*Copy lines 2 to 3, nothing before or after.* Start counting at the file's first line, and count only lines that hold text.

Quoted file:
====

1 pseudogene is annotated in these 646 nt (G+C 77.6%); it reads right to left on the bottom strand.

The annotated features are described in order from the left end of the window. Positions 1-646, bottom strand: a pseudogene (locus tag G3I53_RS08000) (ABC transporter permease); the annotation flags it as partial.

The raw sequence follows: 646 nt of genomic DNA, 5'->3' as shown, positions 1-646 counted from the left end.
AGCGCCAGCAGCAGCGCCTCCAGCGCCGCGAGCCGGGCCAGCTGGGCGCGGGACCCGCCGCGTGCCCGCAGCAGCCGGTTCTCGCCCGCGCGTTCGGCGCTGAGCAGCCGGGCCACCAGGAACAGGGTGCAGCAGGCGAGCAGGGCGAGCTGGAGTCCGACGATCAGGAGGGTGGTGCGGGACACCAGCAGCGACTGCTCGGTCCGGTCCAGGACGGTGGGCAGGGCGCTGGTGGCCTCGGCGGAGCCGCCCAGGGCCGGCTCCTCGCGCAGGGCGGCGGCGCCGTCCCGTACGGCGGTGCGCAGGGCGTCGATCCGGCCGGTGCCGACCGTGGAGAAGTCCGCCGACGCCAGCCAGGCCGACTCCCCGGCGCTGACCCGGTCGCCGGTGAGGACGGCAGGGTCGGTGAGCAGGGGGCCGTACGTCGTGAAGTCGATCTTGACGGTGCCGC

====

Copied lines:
The annotated features are described in order from the left end of the window. Positions 1-646, bottom strand: a pseudogene (locus tag G3I53_RS08000) (ABC transporter permease); the annotation flags it as partial.

The raw sequence follows: 646 nt of genomic DNA, 5'->3' as shown, positions 1-646 counted from the left end.